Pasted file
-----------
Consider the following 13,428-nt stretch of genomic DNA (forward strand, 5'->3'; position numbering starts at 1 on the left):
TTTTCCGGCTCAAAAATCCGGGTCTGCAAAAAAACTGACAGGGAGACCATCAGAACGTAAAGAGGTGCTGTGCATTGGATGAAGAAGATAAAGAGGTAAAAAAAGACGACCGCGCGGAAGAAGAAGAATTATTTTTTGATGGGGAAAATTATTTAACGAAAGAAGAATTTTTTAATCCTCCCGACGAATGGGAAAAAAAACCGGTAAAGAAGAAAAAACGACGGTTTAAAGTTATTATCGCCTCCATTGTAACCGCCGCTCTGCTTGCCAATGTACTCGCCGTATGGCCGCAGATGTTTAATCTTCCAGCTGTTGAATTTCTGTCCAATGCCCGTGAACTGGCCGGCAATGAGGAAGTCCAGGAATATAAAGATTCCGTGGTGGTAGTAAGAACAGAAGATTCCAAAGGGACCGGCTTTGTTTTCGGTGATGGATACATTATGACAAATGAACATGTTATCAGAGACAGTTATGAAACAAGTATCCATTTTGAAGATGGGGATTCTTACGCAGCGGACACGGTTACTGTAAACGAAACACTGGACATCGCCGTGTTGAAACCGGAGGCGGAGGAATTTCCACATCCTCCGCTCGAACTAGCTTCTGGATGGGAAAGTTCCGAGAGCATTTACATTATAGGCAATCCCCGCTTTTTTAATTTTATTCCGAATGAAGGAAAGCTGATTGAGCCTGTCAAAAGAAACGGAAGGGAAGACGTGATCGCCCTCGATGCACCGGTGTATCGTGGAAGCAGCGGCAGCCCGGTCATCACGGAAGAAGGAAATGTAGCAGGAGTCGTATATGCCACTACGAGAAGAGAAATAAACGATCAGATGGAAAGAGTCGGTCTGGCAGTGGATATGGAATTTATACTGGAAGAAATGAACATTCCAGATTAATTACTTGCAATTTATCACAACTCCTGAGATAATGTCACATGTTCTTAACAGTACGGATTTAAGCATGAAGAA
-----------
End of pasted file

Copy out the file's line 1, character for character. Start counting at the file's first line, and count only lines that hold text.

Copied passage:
Consider the following 13,428-nt stretch of genomic DNA (forward strand, 5'->3'; position numbering starts at 1 on the left):